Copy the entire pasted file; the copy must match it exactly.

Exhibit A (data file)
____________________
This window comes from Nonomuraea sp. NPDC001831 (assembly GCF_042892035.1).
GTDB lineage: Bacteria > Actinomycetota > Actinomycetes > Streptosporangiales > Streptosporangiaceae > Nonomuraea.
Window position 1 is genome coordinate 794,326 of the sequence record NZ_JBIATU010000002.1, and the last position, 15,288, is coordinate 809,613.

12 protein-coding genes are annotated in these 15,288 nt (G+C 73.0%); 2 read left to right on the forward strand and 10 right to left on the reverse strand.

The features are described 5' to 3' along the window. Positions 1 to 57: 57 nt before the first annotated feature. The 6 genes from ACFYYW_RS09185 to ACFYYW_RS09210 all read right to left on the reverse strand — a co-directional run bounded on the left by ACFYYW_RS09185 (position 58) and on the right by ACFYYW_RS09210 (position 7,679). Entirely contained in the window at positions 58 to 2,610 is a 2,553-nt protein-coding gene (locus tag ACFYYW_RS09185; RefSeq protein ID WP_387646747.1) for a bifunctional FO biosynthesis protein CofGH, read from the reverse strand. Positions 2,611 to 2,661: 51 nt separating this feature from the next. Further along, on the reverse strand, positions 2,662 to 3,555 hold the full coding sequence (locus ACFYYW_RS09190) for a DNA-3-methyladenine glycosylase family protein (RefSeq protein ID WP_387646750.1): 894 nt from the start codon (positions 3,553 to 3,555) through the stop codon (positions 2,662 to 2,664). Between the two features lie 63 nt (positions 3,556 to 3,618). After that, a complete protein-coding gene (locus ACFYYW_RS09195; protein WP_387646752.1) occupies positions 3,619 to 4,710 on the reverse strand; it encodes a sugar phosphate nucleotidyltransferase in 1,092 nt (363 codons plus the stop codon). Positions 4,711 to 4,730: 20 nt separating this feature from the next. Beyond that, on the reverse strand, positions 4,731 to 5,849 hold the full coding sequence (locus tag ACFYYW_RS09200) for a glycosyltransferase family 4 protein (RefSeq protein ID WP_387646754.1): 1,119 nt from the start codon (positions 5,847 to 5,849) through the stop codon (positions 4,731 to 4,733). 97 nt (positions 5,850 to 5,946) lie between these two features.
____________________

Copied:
This window comes from Nonomuraea sp. NPDC001831 (assembly GCF_042892035.1).
GTDB lineage: Bacteria > Actinomycetota > Actinomycetes > Streptosporangiales > Streptosporangiaceae > Nonomuraea.
Window position 1 is genome coordinate 794,326 of the sequence record NZ_JBIATU010000002.1, and the last position, 15,288, is coordinate 809,613.

12 protein-coding genes are annotated in these 15,288 nt (G+C 73.0%); 2 read left to right on the forward strand and 10 right to left on the reverse strand.

The features are described 5' to 3' along the window. Positions 1 to 57: 57 nt before the first annotated feature. The 6 genes from ACFYYW_RS09185 to ACFYYW_RS09210 all read right to left on the reverse strand — a co-directional run bounded on the left by ACFYYW_RS09185 (position 58) and on the right by ACFYYW_RS09210 (position 7,679). Entirely contained in the window at positions 58 to 2,610 is a 2,553-nt protein-coding gene (locus tag ACFYYW_RS09185; RefSeq protein ID WP_387646747.1) for a bifunctional FO biosynthesis protein CofGH, read from the reverse strand. Positions 2,611 to 2,661: 51 nt separating this feature from the next. Further along, on the reverse strand, positions 2,662 to 3,555 hold the full coding sequence (locus ACFYYW_RS09190) for a DNA-3-methyladenine glycosylase family protein (RefSeq protein ID WP_387646750.1): 894 nt from the start codon (positions 3,553 to 3,555) through the stop codon (positions 2,662 to 2,664). Between the two features lie 63 nt (positions 3,556 to 3,618). After that, a complete protein-coding gene (locus ACFYYW_RS09195; protein WP_387646752.1) occupies positions 3,619 to 4,710 on the reverse strand; it encodes a sugar phosphate nucleotidyltransferase in 1,092 nt (363 codons plus the stop codon). Positions 4,711 to 4,730: 20 nt separating this feature from the next. Beyond that, on the reverse strand, positions 4,731 to 5,849 hold the full coding sequence (locus tag ACFYYW_RS09200) for a glycosyltransferase family 4 protein (RefSeq protein ID WP_387646754.1): 1,119 nt from the start codon (positions 5,847 to 5,849) through the stop codon (positions 4,731 to 4,733). 97 nt (positions 5,850 to 5,946) lie between these two features.